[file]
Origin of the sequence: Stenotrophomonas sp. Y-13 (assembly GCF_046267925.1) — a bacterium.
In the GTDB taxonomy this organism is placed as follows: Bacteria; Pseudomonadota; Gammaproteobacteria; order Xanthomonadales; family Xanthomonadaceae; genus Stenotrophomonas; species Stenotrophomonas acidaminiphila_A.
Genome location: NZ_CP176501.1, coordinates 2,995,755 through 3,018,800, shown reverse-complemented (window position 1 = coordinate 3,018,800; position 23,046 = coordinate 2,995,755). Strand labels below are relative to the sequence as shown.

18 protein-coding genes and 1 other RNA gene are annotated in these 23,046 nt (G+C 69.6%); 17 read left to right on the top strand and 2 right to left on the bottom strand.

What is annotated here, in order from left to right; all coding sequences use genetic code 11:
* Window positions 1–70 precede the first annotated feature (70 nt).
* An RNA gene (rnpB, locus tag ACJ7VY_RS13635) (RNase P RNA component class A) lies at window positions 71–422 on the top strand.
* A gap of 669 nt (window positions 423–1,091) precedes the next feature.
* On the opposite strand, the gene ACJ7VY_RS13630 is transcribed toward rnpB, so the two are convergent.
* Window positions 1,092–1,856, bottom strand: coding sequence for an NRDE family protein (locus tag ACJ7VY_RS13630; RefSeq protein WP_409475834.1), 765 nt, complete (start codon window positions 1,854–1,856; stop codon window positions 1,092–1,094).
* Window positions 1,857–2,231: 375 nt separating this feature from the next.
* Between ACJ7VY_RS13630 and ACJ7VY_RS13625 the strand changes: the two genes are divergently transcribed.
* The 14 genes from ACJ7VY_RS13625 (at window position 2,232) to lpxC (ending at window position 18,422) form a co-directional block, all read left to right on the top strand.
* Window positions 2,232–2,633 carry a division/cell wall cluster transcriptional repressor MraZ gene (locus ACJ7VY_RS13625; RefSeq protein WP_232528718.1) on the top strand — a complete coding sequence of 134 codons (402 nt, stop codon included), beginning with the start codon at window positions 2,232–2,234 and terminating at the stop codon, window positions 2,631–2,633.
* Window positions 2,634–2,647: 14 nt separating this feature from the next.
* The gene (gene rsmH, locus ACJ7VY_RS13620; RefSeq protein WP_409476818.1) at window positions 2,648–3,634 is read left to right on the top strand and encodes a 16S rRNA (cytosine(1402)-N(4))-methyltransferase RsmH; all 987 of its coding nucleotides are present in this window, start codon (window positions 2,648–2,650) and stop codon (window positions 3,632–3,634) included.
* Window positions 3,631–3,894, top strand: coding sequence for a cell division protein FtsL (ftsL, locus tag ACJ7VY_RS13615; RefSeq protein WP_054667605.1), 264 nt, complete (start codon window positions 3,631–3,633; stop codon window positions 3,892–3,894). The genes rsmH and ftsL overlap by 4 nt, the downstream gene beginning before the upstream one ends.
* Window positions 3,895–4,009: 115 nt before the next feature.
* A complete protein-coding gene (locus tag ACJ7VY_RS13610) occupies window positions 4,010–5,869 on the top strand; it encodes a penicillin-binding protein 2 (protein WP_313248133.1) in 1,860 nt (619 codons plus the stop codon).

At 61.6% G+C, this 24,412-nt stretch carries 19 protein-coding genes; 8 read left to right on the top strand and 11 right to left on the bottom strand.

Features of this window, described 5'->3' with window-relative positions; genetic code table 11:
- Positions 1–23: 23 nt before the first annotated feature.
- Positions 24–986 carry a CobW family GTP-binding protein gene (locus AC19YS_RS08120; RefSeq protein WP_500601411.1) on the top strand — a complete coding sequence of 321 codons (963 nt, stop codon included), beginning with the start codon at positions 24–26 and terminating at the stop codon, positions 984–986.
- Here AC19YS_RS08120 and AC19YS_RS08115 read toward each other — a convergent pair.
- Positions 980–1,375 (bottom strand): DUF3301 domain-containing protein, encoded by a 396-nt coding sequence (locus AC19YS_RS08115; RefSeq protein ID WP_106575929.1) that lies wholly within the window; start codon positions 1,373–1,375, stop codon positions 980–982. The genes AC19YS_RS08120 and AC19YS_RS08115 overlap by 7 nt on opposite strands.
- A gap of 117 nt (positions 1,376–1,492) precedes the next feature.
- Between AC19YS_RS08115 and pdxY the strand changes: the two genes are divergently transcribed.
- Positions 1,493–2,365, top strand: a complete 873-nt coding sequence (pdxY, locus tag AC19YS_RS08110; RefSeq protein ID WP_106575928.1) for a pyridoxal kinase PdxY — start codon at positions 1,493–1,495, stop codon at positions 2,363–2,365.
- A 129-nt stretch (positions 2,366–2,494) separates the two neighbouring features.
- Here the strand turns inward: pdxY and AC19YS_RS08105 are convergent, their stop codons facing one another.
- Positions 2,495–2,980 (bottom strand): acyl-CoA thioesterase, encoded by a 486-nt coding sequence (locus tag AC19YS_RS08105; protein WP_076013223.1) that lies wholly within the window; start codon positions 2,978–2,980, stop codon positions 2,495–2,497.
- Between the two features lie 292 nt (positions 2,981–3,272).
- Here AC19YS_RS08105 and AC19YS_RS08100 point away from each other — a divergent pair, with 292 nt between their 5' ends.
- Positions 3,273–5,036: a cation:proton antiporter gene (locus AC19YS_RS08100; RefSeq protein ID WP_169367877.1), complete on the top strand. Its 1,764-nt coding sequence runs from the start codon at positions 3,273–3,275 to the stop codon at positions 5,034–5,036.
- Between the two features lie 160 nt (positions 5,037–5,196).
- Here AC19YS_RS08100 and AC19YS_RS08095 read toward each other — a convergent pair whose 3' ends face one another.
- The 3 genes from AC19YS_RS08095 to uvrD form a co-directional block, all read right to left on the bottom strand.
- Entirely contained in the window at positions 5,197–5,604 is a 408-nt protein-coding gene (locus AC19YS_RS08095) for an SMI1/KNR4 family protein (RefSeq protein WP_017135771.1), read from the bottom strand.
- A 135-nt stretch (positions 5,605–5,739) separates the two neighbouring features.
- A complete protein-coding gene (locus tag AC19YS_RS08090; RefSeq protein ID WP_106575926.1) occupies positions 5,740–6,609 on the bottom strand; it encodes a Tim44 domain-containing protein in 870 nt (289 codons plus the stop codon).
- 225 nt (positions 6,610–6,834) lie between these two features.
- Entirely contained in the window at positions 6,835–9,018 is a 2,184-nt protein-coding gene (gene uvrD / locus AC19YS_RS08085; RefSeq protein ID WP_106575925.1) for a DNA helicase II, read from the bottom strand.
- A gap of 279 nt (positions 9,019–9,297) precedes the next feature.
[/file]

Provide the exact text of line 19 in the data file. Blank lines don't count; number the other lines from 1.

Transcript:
* A complete protein-coding gene (locus tag ACJ7VY_RS13610) occupies window positions 4,010–5,869 on the top strand; it encodes a penicillin-binding protein 2 (protein WP_313248133.1) in 1,860 nt (619 codons plus the stop codon).